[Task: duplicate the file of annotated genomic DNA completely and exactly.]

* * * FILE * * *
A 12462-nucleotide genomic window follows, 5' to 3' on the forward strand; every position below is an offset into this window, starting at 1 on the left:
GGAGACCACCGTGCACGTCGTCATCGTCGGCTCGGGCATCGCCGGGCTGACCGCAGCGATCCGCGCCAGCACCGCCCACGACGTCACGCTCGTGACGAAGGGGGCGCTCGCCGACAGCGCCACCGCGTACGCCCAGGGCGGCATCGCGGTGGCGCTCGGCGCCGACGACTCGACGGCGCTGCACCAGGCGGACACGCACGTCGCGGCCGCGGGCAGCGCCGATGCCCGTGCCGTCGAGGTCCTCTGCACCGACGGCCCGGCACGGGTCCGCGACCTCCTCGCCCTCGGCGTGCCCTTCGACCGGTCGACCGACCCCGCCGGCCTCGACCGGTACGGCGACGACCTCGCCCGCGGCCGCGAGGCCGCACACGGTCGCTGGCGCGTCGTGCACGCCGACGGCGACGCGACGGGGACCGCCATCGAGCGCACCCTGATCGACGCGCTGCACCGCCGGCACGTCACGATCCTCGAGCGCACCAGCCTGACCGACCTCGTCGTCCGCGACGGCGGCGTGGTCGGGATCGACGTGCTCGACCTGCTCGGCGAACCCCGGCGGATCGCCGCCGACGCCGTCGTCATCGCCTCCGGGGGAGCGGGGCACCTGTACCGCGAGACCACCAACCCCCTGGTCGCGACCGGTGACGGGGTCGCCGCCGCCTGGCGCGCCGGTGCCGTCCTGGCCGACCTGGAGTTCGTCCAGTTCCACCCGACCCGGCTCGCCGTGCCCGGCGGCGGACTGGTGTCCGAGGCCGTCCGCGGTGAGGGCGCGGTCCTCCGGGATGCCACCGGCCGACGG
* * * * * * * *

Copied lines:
A 12462-nucleotide genomic window follows, 5' to 3' on the forward strand; every position below is an offset into this window, starting at 1 on the left:
GGAGACCACCGTGCACGTCGTCATCGTCGGCTCGGGCATCGCCGGGCTGACCGCAGCGATCCGCGCCAGCACCGCCCACGACGTCACGCTCGTGACGAAGGGGGCGCTCGCCGACAGCGCCACCGCGTACGCCCAGGGCGGCATCGCGGTGGCGCTCGGCGCCGACGACTCGACGGCGCTGCACCAGGCGGACACGCACGTCGCGGCCGCGGGCAGCGCCGATGCCCGTGCCGTCGAGGTCCTCTGCACCGACGGCCCGGCACGGGTCCGCGACCTCCTCGCCCTCGGCGTGCCCTTCGACCGGTCGACCGACCCCGCCGGCCTCGACCGGTACGGCGACGACCTCGCCCGCGGCCGCGAGGCCGCACACGGTCGCTGGCGCGTCGTGCACGCCGACGGCGACGCGACGGGGACCGCCATCGAGCGCACCCTGATCGACGCGCTGCACCGCCGGCACGTCACGATCCTCGAGCGCACCAGCCTGACCGACCTCGTCGTCCGCGACGGCGGCGTGGTCGGGATCGACGTGCTCGACCTGCTCGGCGAACCCCGGCGGATCGCCGCCGACGCCGTCGTCATCGCCTCCGGGGGAGCGGGGCACCTGTACCGCGAGACCACCAACCCCCTGGTCGCGACCGGTGACGGGGTCGCCGCCGCCTGGCGCGCCGGTGCCGTCCTGGCCGACCTGGAGTTCGTCCAGTTCCACCCGACCCGGCTCGCCGTGCCCGGCGGCGGACTGGTGTCCGAGGCCGTCCGCGGTGAGGGCGCGGTCCTCCGGGATGCCACCGGCCGACGG